Ties are coming last in the fashion race

Ties are coming last in the fashion race

Derby Day will be the first occasion in months that many holders of tickets to the exclusive Members Enclosure at Flemington racecourse have had to recall the intricacies of placing a dimple at the centre of their half Windsor knots. The races have joined court hearings and awards ceremonies among the increasingly rare occasions where masters of the universe sport ties.

While ties are popular at the races, where women still wear hats and carry the occasional parasol, lockdown has made those who wear them to Zoom meetings seem over-dressed and over-eager, propelling the silk strips into the quirky territory of bow ties, bowler hats and braces.

The manager of Masons menswear Nami Nguyen leans into the monochromatic Derby Day dress code with a tie.Credit:Justin McManus

“There is no denying that the performance of ties has moved in a downwards direction,” said Nami Nguyen, manager of Melbourne menswear boutique Masons. “We are selling fewer ties because style has evolved and the world is a much more casual place today.”

The popularity of ties has taken a nosedive since 1995, when US sales peaked at $US1.8 billion ($2.4 billion) annually, according to market research firm the NPD Group. Following the rise of a smart casual Silicon Valley, sales were last reported at $S418 million ($554 million) in 2009 and have been falling since.

Model brothers Jordan and Zac Stenmark embraced the tie (but not socks) at a Lexus event in Sydney celebrating the launch of the Melbourne Cup Carnival.

Billionaire boys Elon Musk, Bill Gates, Mark Zuckerberg and Elon Musk who prefer to wield power in T-shirts, or with their top buttons modestly undone bear the brunt of the blame.

In 2017 leading bank Goldman Sachs acknowledged that to attract new talent tie-wearing rules needed to be relaxed and their peers followed suit, but the Victorian Racing Committee is holding firm.

“Gentlemen are required to wear a suit, or tailored slacks (tailored chinos are acceptable) and sports coat or blazer, plus tie or bow tie and dress shoes,” the rigid rules for Members decree.

For department stores and menswear boutiques it’s a 155cm lifeline.

“October and November are our biggest months in sales units in ties as customers prepare for the race day calendar and all of their summer events such as weddings and Christmas functions,” said Justin Ng, Myer’s menswear manager.

While Ng has been pushing $29.95 ties from entry-level brands Blaq and Kenjii, Nguyen at Masons caters to a crowd searching for sartorial splendour.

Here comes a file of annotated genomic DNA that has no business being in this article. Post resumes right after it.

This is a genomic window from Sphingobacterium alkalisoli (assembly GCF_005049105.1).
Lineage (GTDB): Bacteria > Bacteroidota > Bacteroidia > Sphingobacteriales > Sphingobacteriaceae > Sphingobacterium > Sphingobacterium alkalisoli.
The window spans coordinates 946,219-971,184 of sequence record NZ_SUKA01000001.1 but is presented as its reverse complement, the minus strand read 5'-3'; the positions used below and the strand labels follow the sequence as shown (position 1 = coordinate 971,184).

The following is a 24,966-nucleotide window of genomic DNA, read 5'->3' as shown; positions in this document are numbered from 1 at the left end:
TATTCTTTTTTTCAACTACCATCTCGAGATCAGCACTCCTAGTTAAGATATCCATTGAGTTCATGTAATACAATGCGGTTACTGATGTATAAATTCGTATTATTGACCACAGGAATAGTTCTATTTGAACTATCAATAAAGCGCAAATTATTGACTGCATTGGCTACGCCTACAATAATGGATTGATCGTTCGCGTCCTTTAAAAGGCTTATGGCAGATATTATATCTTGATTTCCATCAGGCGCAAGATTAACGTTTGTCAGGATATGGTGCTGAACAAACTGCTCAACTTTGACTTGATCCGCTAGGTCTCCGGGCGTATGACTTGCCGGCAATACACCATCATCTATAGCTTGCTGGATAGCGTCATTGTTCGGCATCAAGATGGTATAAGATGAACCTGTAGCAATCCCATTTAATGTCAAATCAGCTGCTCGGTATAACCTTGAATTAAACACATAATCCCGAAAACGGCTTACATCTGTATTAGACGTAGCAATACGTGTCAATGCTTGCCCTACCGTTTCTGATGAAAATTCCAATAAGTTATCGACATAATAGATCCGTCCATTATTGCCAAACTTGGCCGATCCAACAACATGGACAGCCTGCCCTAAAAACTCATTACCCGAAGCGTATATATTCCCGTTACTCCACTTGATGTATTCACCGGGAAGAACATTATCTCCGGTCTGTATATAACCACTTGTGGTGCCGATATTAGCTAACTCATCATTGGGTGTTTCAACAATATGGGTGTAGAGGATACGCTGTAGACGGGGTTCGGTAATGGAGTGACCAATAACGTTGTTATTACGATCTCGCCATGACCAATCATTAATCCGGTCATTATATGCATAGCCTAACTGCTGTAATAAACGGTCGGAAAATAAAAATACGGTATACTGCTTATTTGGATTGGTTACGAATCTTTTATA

“We have clients who still wear ties religiously, and we absolutely love that about them,” Nguyen said. “They’re usually our corporate clients and menswear enthusiasts. I have found that the artisanal sartorial and luxury brands have always been able to adapt to the changes – there will always be a time for a more distinguished look so whether you have only one or two, or a vast collection, a well-made tie will certainly add to that opulence.”

The tie destroyers: Mark Zuckerberg, Jeff Bezos and Elon Musk have helped move the corporate wardrobe beyond compulsory ties for men.Credit:AP

Spend wisely, however, as stylist Dale Mckie who hones singer Guy Sebastian’s fashion forward looks on The Voice, predicts that ties will continue their retreat from runways as gender-neutral looks gain in popularity. The presentation for Tom Ford’s most recent menswear collection, failed to include a single tie.

“Ties are not something that I encourage my clients to wear. To me being a bit undone is far sexier and chic than being so dressed,” Mckie said. “I feel that the client is more comfortable and more themselves when they’re not wearing one. I certainly don’t feel like myself when wearing one. It’s always a sigh of relief to take it off at the end of the day.”

Mckie is following the same relaxed path as Hollywood stylists. At the Emmys in September Bridgerton’s Regé-Jean Page, Schitt’s Creek’s Dan Levy and Hamilton star Leslie Odom Jr. all made the best-dressed lists without ties.

For those closer to home and sticking with tradition at the races and Melbourne Cup lunches, style leader Nguyen is reluctant to enforce a recommended knot on customers. If you have to wear a tie, take a Zen approach and let the knot choose you.

“Knots say a lot about a person’s style. But I would say try a four-in-hand. It’s the only one I prefer.”

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